October 09, 2009

Amago Dash

In a certain dialect, the title of this post means “My Country”. The scars of Partition that the Valleys of Indus and Ganges bear will never diminish since her sons will never be sure what “My country” means. But then, that’s the brilliance of it all. Even as the border remains tense, the people at the sides of it know that once they were the same nation.


I have always wanted to visit Bangladesh. This Business Trip was not exactly what I had in mind though. But then something is better than nothing. And of course being the “True Blue Ghoti” that I am, I needed to see the “other side”


What struck me as soon as I walked out of the airport in Dhaka was the greenery all around. Apart from the fact that it is a much greener city than most I have visited, Dhaka was no different from any other city. Same traffic snarls, same status of roads, same crowded streets and same heart warming welcome.


Only one evening was free before two packed days full of business meets with the country teams and the business directors would start in full swing. And the nomad in me decided to make the most of it.


The first stop was Dhaka University. Quite a few of my ancestors have taught there and I have heard about the glory days. The campus is beautiful and I hoped peaceful. But that was just an illusion. The university campus, much like JNU and CU was the starting point of many political flare ups. The campus and the city bore the symbols of who won the last general elections.


Going ahead a couple of more kilometers was the famed Dhakeswari temple. Ever since I have known people directly affected by the partition, I have heard elders say how they would love to go back just once to Dhakeswari Temple for some unfulfilled promise they made to the deity.


And on the way back I stopped over at the mausoleum of Nazrul, the rebel poet of Bengal. My early years have been spent in reciting his poetry much to the chagrin of my Tagore Loving parents. (The grief was that their first-born and apple of their eyes was reciting Sukanta and now the black sheep too chose Nazrul.)


Being the shameless marketer that I have become I asked to be shown around the busy markets and business districts and that’s how I landed in Gulshan. Being near the hotel I was staying in, I found it convenient to walk around the market. And while it was refreshing to see the signboards in Bengali, I thanked my lucky stars that the pulse of the market was no different from that of the sub continent. I knew knowing Bangladesh would not be that difficult. And it proved not to be.


The famed “Bangal cuisine”, the envy of all us “Ghotis” had to be given a miss though. Everything was a working lunch and dinner. But even then, I was bowled over by the hospitality of the team there. And thanks to them, I was able to orchestrate a full blown Bengali sentimental sequence with mom and grand mom.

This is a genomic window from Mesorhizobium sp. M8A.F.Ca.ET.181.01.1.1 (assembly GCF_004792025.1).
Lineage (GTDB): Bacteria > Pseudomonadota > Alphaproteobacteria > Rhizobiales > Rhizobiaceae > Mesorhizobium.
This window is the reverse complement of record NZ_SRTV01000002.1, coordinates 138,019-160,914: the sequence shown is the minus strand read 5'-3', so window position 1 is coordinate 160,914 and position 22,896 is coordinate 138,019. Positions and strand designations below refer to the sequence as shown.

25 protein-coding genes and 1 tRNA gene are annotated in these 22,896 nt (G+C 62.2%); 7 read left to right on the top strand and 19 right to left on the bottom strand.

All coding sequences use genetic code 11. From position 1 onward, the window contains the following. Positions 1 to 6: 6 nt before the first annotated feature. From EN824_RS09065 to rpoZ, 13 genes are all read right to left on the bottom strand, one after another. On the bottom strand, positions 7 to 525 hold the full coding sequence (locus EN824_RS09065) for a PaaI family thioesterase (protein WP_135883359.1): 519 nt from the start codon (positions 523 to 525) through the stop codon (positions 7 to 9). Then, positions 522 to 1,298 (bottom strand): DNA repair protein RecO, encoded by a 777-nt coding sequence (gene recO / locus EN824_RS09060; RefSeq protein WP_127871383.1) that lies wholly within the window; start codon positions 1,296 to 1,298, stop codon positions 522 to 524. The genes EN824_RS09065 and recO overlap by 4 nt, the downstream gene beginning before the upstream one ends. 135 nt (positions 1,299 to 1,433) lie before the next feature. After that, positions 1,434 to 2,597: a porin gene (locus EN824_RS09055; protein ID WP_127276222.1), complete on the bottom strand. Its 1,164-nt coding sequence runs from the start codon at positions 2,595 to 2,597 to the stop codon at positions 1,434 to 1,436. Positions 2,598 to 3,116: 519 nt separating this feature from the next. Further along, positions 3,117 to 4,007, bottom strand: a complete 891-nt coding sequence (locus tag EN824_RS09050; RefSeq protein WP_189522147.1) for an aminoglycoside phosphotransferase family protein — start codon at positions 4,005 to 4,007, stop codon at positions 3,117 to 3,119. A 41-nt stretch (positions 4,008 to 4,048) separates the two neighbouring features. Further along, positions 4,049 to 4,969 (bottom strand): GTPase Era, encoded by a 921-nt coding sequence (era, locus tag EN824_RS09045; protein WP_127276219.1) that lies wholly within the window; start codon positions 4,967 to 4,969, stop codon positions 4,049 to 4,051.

Me: “Ma I have got you a dhakai jamdani and a Nakshi Kantha Stich”

Ma: “hrrmph. You are not staying back in Calcutta” (Please note, this was not a rhetorical question, neither an angry one. The hrrmph was something that only moms can give)

Me: “Na ma. By the way, is didima (grand ma) there? She gave me the idea.”

Didima: (without any query about my well-being) “So you got the sarees? Good boy. So as soon as you find a girl for yourself, you can give her those.”

Me:”What!!! Give ma the phone”

Ma: “hrrrmph”

Me: Speechless

Me: (Next call to Baba). “These contriving women of my family!!! Those things cost me a bomb and they want me to gift them to a hypothetical entity whose existence and future occurrence is seriously under question.”

Baba: “Heh Heh.”


Something troubled me though. I had always thought, given that the country had gained its independence foremost to safeguard its language and its people, I would see a lot more love and affection for the language. But the signage in the shops disappointed me. Bangla as a language was losing out on both sides.


Maybe I am wrong and I do hope I am.


3 comments:

Meow said...

So had good time??? I envy at your nomad like life Banjo ;) (in positive sense only)..

Ehm Ehm... so having the saree in your wardrobe?? to give it to the hypothetical entity eh? :P

Sowmi :)

Shreya said...

Oh great. Bangladesh. I envy you that you are able to muster up the enthu to try to get to know a new place. The entire of Maharashtra, with its ghaats and coasts, at my disposal, and all I want to do is sleep in the hotel room.

Madhurjya (Banjo) said...

@ Meow - I don't have any saree in my wardrobe. Please spare me such accusations in public :P

@ Shreya - Invite me for market visit